From Actor/Director Bouli Lanners comes this new Coming-of-Age drama centered on three boys — two brothers (Zak, 13 and Seth, 15) and their friend (Danny, 15) — all of whom have been brought up in unfortunate circumstances. Zak and Seth’s mother has abandoned them to fend for themselves. They live in their grandfather’s old house and make do with what they have. Danny has been brought up in a rough family with an abusive brother and parents that do not care.
When Zak and Seth run out of money, the three conjure up a plan to make some cash, renting out their grandfathers house to a drug dealer to grow his batch of weed in secrecy. But when things don’t quite go according to plan, the three end up stranded and must defend and support each other in order to survive.
Honestly, The Giants is by far one of the best Coming-of-Age dramas I have ever seen. It is lighthearted with some comedic moments, but the undertones are quite disturbing and the overall presence of the boys in this situation is very sad. With all this in mind, the film firmly focuses on the theme of making the best out of every situation, no matter what, and being able to let go of the past in order to move on and look at life in the present. I think both of these are captured by the film extremely well. It is very realistic and flourishes with small moments between the boys — with simple gestures and expressions that place the audience right in the story.
This was very much achieved through the acting as well. Every single character is well written and very well acted. The performances were all fantastic, but particularly those of the three main kids, who were all very real and very believable in their roles. I think they have been very well directed as well and, in a number of scenes, it appears the method of improvisation was used (done a lot with child actors), which was very effective.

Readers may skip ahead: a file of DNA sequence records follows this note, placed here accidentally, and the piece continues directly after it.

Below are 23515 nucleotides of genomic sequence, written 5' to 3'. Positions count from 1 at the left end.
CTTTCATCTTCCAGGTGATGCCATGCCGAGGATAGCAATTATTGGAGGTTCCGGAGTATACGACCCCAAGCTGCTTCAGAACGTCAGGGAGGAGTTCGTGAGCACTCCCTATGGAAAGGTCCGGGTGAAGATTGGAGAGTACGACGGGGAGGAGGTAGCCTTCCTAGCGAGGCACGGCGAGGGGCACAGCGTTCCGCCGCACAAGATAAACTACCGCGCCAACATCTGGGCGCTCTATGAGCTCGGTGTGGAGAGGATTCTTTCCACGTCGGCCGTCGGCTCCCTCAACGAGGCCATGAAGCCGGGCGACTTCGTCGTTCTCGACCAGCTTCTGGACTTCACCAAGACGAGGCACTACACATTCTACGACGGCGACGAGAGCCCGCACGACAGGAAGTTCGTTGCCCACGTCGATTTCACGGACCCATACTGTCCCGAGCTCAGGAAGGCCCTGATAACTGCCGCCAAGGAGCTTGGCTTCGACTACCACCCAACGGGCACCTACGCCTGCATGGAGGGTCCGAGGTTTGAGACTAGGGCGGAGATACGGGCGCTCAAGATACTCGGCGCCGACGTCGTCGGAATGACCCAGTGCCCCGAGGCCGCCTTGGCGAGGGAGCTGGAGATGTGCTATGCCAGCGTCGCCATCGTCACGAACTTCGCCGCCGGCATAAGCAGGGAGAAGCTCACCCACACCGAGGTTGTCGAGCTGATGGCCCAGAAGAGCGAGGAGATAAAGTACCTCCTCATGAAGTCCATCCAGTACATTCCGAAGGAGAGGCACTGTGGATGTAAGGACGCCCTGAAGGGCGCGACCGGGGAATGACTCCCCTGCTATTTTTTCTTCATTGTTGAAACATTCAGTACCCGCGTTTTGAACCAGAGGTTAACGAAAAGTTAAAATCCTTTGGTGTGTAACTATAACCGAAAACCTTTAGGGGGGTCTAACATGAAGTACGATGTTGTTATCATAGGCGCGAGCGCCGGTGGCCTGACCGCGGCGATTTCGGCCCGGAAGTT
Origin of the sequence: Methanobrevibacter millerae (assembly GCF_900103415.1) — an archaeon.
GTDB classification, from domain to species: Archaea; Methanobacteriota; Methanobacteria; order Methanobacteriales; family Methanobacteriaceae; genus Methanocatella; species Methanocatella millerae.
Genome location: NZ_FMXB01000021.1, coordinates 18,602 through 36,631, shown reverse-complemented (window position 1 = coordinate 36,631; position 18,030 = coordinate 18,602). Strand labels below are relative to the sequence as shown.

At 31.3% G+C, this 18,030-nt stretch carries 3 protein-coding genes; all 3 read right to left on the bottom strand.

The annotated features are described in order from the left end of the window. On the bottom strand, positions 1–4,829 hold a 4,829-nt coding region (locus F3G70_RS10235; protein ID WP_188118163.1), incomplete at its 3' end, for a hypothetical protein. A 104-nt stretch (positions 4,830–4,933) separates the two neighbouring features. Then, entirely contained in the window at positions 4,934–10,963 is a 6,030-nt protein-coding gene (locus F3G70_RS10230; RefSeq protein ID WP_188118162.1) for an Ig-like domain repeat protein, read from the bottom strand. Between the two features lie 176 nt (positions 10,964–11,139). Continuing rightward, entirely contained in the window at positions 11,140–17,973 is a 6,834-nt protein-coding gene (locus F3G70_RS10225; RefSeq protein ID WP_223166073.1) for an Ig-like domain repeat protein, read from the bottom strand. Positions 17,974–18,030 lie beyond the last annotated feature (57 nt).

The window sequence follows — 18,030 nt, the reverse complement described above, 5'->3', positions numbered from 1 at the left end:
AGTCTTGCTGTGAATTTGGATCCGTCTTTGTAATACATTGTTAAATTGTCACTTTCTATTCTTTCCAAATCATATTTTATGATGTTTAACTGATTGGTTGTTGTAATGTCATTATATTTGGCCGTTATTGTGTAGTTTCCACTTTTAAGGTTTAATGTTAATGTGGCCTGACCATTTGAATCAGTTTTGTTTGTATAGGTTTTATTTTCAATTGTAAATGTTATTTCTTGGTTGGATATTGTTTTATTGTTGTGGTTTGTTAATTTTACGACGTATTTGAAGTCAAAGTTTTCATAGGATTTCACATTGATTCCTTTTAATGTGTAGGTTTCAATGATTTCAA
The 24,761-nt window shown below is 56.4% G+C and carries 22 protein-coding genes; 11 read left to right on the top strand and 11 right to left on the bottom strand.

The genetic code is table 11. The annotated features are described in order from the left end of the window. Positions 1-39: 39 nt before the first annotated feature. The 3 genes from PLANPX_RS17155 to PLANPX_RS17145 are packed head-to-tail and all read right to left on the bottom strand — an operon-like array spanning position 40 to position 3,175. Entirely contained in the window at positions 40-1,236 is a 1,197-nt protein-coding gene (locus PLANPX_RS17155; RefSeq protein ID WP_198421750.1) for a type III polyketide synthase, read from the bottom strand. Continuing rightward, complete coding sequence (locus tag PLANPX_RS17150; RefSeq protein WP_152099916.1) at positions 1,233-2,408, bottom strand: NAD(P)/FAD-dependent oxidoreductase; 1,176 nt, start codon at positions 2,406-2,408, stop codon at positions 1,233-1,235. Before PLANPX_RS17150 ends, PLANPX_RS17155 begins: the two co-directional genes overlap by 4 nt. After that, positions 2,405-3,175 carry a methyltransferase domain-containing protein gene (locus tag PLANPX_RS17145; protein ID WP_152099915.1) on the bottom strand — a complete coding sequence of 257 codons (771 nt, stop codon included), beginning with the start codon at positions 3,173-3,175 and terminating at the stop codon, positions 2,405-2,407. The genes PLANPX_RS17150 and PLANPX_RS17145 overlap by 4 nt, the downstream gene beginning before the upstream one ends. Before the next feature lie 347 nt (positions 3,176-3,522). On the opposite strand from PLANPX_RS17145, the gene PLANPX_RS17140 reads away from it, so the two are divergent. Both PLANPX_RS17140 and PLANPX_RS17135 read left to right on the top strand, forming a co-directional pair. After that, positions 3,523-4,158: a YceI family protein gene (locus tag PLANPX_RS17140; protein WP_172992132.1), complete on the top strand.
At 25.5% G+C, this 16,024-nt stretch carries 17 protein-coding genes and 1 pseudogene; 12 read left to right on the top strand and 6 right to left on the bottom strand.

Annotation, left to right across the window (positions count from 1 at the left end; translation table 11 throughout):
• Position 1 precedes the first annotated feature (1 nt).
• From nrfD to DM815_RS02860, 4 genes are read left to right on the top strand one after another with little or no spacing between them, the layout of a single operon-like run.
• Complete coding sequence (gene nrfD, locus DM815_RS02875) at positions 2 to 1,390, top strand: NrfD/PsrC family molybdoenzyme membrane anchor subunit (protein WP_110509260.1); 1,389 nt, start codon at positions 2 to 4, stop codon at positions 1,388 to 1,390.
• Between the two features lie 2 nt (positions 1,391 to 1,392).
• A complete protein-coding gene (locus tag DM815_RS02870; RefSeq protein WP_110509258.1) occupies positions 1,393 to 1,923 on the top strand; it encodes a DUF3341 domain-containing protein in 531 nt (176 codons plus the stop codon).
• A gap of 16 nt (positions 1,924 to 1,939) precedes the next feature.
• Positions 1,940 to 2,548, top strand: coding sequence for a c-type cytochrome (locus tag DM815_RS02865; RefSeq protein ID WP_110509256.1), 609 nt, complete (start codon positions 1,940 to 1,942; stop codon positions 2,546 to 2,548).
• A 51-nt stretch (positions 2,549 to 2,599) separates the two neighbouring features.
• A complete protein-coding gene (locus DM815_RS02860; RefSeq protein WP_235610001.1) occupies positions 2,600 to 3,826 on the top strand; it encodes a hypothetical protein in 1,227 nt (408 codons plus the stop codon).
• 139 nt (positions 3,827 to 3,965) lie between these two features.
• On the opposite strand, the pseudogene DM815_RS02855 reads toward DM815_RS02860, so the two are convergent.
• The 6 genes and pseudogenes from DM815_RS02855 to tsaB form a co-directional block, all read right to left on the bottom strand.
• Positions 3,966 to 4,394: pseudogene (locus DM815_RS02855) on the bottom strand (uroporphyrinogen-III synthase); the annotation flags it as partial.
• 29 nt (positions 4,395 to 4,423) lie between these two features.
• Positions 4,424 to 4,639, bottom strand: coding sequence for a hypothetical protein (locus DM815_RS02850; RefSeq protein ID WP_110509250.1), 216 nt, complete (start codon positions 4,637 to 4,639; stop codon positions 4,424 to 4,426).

Les géants (2011) Official Trailer
The Giants is absolutely beautifully shot as well. It presents a rich sense of nature and geography, and utilitizes a number of wides and holds on them for some time. But they are most definitely worth holding on because the scenery is breathtaking. Some shots have a very Malik-esque feel to them and, although used in a very different manner, they display a very similar sense and feel of the world around us. The cinematography in this film is very impressive. Jean-Paul de Zaetijd has displayed a very passionate and expressive use of the camera and he is most definitely one to watch in the future.
This film represents the essence of mid-teenage experiences very well. The boys are all subjected to a number of real life experiences that makes it hard not to feel somewhat nostalgic about certain aspects of your own time in this period. The film is very well made, utilizing a minimal amount of locations, but using them so fluently and effectively. The film gives you a rich feeling of time passed and represents the changes in each boy very clearly.
I loved this film — loved, loved, loved, loved it. I loved basically every aspect of it from beginning, middle till the somewhat anti-climatic, but aesthetically beautiful ending. I highly recommend this to all readers. It’s a simple, yet stunningly gorgeous film, in both story and visuals.